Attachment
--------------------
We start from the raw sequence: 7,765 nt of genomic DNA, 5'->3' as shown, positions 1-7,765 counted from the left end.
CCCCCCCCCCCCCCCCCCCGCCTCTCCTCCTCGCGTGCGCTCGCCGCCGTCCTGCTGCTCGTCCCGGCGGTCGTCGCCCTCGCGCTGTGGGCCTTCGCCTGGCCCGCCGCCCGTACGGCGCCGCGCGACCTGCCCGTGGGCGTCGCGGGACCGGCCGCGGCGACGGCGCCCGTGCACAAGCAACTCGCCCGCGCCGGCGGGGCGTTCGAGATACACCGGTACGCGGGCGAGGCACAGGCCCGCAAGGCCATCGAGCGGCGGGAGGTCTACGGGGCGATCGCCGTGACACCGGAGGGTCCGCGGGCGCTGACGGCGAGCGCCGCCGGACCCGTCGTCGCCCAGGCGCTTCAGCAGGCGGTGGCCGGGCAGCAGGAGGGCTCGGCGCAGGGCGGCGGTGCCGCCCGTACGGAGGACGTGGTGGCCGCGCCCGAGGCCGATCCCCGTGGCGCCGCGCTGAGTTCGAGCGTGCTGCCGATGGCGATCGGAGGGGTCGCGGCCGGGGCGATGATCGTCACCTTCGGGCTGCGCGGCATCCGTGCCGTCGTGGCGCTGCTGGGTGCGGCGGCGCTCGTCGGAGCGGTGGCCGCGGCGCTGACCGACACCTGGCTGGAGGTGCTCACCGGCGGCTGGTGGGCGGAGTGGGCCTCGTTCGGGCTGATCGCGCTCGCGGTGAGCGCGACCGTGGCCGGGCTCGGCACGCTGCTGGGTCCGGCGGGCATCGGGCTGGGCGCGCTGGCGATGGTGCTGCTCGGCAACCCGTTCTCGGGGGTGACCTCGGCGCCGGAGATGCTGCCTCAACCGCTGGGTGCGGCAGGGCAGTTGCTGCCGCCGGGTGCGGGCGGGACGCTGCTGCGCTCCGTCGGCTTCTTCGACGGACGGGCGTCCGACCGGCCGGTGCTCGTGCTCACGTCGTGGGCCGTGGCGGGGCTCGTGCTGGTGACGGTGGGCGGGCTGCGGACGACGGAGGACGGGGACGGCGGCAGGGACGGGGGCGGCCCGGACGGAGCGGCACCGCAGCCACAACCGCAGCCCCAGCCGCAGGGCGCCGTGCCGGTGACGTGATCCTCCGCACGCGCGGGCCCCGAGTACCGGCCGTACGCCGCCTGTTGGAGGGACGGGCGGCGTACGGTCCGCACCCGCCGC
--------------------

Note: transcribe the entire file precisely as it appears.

We start from the raw sequence: 7,765 nt of genomic DNA, 5'->3' as shown, positions 1-7,765 counted from the left end.
CCCCCCCCCCCCCCCCCCCGCCTCTCCTCCTCGCGTGCGCTCGCCGCCGTCCTGCTGCTCGTCCCGGCGGTCGTCGCCCTCGCGCTGTGGGCCTTCGCCTGGCCCGCCGCCCGTACGGCGCCGCGCGACCTGCCCGTGGGCGTCGCGGGACCGGCCGCGGCGACGGCGCCCGTGCACAAGCAACTCGCCCGCGCCGGCGGGGCGTTCGAGATACACCGGTACGCGGGCGAGGCACAGGCCCGCAAGGCCATCGAGCGGCGGGAGGTCTACGGGGCGATCGCCGTGACACCGGAGGGTCCGCGGGCGCTGACGGCGAGCGCCGCCGGACCCGTCGTCGCCCAGGCGCTTCAGCAGGCGGTGGCCGGGCAGCAGGAGGGCTCGGCGCAGGGCGGCGGTGCCGCCCGTACGGAGGACGTGGTGGCCGCGCCCGAGGCCGATCCCCGTGGCGCCGCGCTGAGTTCGAGCGTGCTGCCGATGGCGATCGGAGGGGTCGCGGCCGGGGCGATGATCGTCACCTTCGGGCTGCGCGGCATCCGTGCCGTCGTGGCGCTGCTGGGTGCGGCGGCGCTCGTCGGAGCGGTGGCCGCGGCGCTGACCGACACCTGGCTGGAGGTGCTCACCGGCGGCTGGTGGGCGGAGTGGGCCTCGTTCGGGCTGATCGCGCTCGCGGTGAGCGCGACCGTGGCCGGGCTCGGCACGCTGCTGGGTCCGGCGGGCATCGGGCTGGGCGCGCTGGCGATGGTGCTGCTCGGCAACCCGTTCTCGGGGGTGACCTCGGCGCCGGAGATGCTGCCTCAACCGCTGGGTGCGGCAGGGCAGTTGCTGCCGCCGGGTGCGGGCGGGACGCTGCTGCGCTCCGTCGGCTTCTTCGACGGACGGGCGTCCGACCGGCCGGTGCTCGTGCTCACGTCGTGGGCCGTGGCGGGGCTCGTGCTGGTGACGGTGGGCGGGCTGCGGACGACGGAGGACGGGGACGGCGGCAGGGACGGGGGCGGCCCGGACGGAGCGGCACCGCAGCCACAACCGCAGCCCCAGCCGCAGGGCGCCGTGCCGGTGACGTGATCCTCCGCACGCGCGGGCCCCGAGTACCGGCCGTACGCCGCCTGTTGGAGGGACGGGCGGCGTACGGTCCGCACCCGCCGC